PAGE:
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#411755 - 11/19/08 10:06 AM Re: Joint Locks [Re: janxspirit]
Rayson Offline
Newbie

Registered: 07/28/07
Posts: 19
Loc: Louisiana, United States
Quote:


Grabbing someone's arm isn't so hard - the better you get at the clinch the better you are grabbing someone's arm.

Joint locks work better when performed on the ground: Position before submission.



I think so too. I bet clinch boxing (dirty boxing) and jujitsu/judo would work well together.

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#411756 - 11/19/08 01:04 PM Re: Joint Locks [Re: Rayson]
everyone Offline
Enthusiast

Registered: 01/02/07
Posts: 597
Loc: USA
Most of the time when someone says a particular technique doesn't work, what they are really saying is that they have not been able to make it work.

If you like standing joint locks, then practice them and get good at them. If you don't like them, don't practice them and tell others how impractical they are. Either way you will confirm your beliefs.

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#411757 - 11/19/08 01:31 PM Re: Joint Locks [Re: everyone]
Ames Offline
Veteran

Registered: 05/29/05
Posts: 1117
Quote:

Most of the time when someone says a particular technique doesn't work, what they are really saying is that they have not been able to make it work.





While I agree with you in theory, there are still some techniques which are lower percentage. What this means is, even with lots of training time with the technique, actually making it work against a resisting opponent is very difficult.

Now 'standing joint locks' is such a broad catagory, and there are so many techniques, that to say that "all standing joint locks are low percentage" is wrong, imho. However, I would say, having devoted a lot of time to the practice of them, and then trying to use them as a bouncer, that very few of them are workable in anything but an LEO type situation.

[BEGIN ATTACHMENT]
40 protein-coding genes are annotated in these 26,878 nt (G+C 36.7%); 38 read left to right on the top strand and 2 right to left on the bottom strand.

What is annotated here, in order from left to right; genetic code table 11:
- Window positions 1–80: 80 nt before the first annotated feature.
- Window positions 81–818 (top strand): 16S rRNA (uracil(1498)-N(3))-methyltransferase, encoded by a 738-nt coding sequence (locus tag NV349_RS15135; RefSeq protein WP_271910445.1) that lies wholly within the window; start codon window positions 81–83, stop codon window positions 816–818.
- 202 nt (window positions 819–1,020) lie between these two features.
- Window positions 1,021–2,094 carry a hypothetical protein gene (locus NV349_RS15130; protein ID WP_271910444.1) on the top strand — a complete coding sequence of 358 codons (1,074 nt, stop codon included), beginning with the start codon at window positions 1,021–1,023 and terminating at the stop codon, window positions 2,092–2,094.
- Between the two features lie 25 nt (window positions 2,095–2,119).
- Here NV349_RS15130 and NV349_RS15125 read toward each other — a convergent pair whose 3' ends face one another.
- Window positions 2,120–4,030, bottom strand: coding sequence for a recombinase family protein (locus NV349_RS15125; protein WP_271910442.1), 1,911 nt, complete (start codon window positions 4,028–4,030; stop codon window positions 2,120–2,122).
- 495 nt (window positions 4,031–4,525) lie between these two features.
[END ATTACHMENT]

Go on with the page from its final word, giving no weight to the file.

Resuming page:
--Chris
_________________________
"Seek not to follow in the footsteps of the men of old; seek what they sought."
--Basho

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#411758 - 11/20/08 12:32 PM Re: Joint Locks [Re: everyone]
Kimo2007 Offline
Veteran

Registered: 03/31/07
Posts: 1057
Quote:

Most of the time when someone says a particular technique doesn't work, what they are really saying is that they have not been able to make it work




I have to agree with you here as that has been my experience as well.
_________________________
Undefeated in all of Asia!

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#411759 - 11/20/08 12:37 PM Re: Joint Locks [Re: Ames]
Kimo2007 Offline
Veteran

Registered: 03/31/07
Posts: 1057
Quote:

that very few of them are workable in anything but an LEO type situation.




Why would you say that? Because the person is already in custody?

I have met many people who train in this area, but only a few who were good enough to apply them well in a SD application.

I don't think they are low percentage techniques, I think they are very difficult to achieve a practical level of skill.
_________________________
Undefeated in all of Asia!

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#411760 - 11/20/08 06:05 PM Re: Joint Locks [Re: Kimo2007]
BulldogTKD Offline
Member

Registered: 05/11/05
Posts: 294
Quote:

Quote:

that very few of them are workable in anything but an LEO type situation.




Why would you say that? Because the person is already in custody?

I have met many people who train in this area, but only a few who were good enough to apply them well in a SD application.